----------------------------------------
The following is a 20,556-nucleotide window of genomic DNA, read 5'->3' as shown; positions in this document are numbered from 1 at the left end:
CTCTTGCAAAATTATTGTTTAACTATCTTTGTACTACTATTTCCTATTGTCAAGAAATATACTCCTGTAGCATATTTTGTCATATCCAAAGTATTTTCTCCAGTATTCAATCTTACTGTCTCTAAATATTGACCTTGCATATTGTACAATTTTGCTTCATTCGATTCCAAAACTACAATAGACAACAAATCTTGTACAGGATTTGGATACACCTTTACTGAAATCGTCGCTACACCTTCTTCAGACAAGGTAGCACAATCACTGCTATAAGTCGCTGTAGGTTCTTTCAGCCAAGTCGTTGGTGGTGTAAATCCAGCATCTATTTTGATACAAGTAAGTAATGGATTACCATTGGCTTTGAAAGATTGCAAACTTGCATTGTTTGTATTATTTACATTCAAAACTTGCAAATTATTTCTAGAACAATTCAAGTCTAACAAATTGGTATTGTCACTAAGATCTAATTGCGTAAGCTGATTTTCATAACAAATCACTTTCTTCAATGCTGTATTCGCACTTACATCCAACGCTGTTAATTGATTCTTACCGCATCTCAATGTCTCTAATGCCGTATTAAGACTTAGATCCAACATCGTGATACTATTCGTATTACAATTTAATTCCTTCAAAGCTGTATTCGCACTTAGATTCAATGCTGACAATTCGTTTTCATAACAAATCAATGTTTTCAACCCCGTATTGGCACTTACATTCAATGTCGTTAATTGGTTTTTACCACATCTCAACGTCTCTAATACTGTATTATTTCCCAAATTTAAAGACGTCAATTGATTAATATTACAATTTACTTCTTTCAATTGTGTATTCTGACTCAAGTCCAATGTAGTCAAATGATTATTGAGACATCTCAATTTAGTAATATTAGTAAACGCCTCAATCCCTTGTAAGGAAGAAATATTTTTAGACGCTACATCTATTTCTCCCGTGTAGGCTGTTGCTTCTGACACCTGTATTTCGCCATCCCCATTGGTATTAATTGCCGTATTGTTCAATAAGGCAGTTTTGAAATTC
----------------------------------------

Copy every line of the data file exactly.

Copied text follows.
The following is a 20,556-nucleotide window of genomic DNA, read 5'->3' as shown; positions in this document are numbered from 1 at the left end:
CTCTTGCAAAATTATTGTTTAACTATCTTTGTACTACTATTTCCTATTGTCAAGAAATATACTCCTGTAGCATATTTTGTCATATCCAAAGTATTTTCTCCAGTATTCAATCTTACTGTCTCTAAATATTGACCTTGCATATTGTACAATTTTGCTTCATTCGATTCCAAAACTACAATAGACAACAAATCTTGTACAGGATTTGGATACACCTTTACTGAAATCGTCGCTACACCTTCTTCAGACAAGGTAGCACAATCACTGCTATAAGTCGCTGTAGGTTCTTTCAGCCAAGTCGTTGGTGGTGTAAATCCAGCATCTATTTTGATACAAGTAAGTAATGGATTACCATTGGCTTTGAAAGATTGCAAACTTGCATTGTTTGTATTATTTACATTCAAAACTTGCAAATTATTTCTAGAACAATTCAAGTCTAACAAATTGGTATTGTCACTAAGATCTAATTGCGTAAGCTGATTTTCATAACAAATCACTTTCTTCAATGCTGTATTCGCACTTACATCCAACGCTGTTAATTGATTCTTACCGCATCTCAATGTCTCTAATGCCGTATTAAGACTTAGATCCAACATCGTGATACTATTCGTATTACAATTTAATTCCTTCAAAGCTGTATTCGCACTTAGATTCAATGCTGACAATTCGTTTTCATAACAAATCAATGTTTTCAACCCCGTATTGGCACTTACATTCAATGTCGTTAATTGGTTTTTACCACATCTCAACGTCTCTAATACTGTATTATTTCCCAAATTTAAAGACGTCAATTGATTAATATTACAATTTACTTCTTTCAATTGTGTATTCTGACTCAAGTCCAATGTAGTCAAATGATTATTGAGACATCTCAATTTAGTAATATTAGTAAACGCCTCAATCCCTTGTAAGGAAGAAATATTTTTAGACGCTACATCTATTTCTCCCGTGTAGGCTGTTGCTTCTGACACCTGTATTTCGCCATCCCCATTGGTATTAATTGCCGTATTGTTCAATAAGGCAGTTTTGAAATTC